In a culture that discounts the contributions of teenage girls yet rips them at will, co-opting their keen fashion sense into one that is marketable and desirable, Illuminati Girl Gang (IGG), a print and online journal of girl culture featuring work by kids who are mostly under the age of 25, comes as a welcome contribution to retaining the authenticity of adolescent expression. It offers up a space for girls to share their overflowing emotions, astute visual imagery, and not-so-covert sexual desires. This is the third issue of this publication; editor Gabby Gabby dedicates it to the reunion of Destiny’s Child. To begin the discussion of this publication, I would like to examine the underbelly of its essence: the girl who loves pink and all things feminine, and does not yet have in her mind the idea of gender as a social construct.
In Hannah Le Feuvre’s series included in the issue, we see a series of vintage photographs, including a birth certificate for Rosalind Jones, a woman who was once a baby, born December 4, 1953; an ultrasound, hospital bracelet, pink GIRL tag and a photograph of dad with his new daughter make up this quiet collage. The hospital brands us as girls from birth, awarding us pink rather than blue; we are girls from the beginning, according to the medical powers that be. Here, Le Feuvre remembers a feminine figure; it might be her mother, but it could just be a friend of the family or a complete stranger. If it’s the latter, this piece functions like the work of an adolescent Sophie Calle.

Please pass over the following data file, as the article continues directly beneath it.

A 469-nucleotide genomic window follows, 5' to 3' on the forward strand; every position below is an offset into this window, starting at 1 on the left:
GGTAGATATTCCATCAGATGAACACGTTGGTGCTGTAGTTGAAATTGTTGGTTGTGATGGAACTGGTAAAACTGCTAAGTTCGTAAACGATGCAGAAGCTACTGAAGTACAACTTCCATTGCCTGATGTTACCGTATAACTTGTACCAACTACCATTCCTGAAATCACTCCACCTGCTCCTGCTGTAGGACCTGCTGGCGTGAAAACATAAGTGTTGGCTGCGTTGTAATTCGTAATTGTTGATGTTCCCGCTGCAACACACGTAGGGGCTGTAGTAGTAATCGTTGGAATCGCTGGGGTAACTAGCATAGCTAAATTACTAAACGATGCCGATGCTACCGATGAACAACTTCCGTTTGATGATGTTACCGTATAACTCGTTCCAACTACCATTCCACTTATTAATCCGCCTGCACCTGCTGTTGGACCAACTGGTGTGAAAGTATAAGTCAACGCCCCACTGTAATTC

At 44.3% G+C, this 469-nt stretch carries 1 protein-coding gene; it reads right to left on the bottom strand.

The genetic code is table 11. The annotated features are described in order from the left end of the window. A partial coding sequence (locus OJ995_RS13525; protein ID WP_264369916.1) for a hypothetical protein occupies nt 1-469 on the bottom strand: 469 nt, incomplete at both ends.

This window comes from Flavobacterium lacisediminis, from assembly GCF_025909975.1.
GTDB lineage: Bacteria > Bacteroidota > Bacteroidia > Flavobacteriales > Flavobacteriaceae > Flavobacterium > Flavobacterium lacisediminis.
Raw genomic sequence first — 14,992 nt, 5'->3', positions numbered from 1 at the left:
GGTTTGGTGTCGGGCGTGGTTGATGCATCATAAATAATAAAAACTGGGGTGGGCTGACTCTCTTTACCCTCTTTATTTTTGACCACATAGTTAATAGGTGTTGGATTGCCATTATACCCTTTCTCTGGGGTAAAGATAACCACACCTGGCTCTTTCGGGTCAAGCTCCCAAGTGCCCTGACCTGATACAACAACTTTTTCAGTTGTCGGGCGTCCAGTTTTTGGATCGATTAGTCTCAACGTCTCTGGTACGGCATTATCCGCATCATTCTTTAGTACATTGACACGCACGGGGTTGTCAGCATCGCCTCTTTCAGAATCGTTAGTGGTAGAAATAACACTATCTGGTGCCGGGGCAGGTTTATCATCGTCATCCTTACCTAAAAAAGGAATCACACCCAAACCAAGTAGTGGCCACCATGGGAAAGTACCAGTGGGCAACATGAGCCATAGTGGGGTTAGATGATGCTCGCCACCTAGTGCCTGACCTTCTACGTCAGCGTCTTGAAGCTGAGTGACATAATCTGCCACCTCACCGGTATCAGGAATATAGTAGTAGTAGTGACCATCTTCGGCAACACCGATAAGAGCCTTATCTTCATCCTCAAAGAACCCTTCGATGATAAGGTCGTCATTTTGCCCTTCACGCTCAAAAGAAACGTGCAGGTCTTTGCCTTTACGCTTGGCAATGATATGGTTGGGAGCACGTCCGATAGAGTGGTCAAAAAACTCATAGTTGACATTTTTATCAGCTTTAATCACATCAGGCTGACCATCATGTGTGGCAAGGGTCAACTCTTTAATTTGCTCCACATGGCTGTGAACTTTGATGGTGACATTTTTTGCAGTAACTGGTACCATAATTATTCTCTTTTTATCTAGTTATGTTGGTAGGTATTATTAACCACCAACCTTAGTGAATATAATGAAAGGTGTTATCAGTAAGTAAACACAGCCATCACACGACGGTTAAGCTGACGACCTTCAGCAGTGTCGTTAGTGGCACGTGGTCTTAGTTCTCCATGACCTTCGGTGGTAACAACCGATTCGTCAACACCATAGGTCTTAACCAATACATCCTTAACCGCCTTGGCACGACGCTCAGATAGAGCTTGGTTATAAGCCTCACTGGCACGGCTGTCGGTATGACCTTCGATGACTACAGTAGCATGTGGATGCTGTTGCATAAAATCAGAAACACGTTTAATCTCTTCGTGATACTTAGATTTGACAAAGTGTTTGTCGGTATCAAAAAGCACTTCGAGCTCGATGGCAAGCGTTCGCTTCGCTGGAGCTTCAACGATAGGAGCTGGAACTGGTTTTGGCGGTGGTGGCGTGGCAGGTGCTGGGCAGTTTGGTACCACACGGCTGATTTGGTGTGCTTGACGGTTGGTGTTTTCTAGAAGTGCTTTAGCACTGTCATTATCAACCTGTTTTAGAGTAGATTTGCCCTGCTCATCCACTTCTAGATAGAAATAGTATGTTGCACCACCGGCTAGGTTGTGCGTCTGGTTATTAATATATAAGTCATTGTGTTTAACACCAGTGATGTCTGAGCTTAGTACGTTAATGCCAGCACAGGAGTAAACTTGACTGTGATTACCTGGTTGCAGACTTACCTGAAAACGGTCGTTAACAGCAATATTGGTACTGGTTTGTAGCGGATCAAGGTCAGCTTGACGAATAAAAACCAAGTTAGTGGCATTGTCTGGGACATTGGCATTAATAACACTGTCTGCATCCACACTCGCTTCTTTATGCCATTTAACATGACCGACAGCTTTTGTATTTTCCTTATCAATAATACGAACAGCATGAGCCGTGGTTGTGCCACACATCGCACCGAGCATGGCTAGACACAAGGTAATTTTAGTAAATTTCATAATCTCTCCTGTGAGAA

In Alyse Burnside’s “Dr. Love,” a story is told in seven jagged parts of this man. In part two she records an observation that could only come from a girl who had experienced the exact same thing she describes:
“My mother told me that my sister must be sleeping with someone new. In fact, any time women buy new underwear it’s only because they are sleeping with someone new.”
Like a teenage girl who is discovering her emotions, body, and place in the world, the writing in this compilation can seem redundant, even frustrating at times — especially for any woman-identified person, either cisbodied or female gendered, who remembers those feelings and moments. So if it hits you too hard, you have my permission to skim. But do come back to Maja Malou Lyse’s 4NeveriPhone love series, which is part confessional notes to self and part Internet searches about sex and boys. In it, she reveals just how well Google Search can finish the thoughts of a teen girl, if it gets to know her well enough through an intimate, internet relationship that is like a cyborgian marriage of human and machine.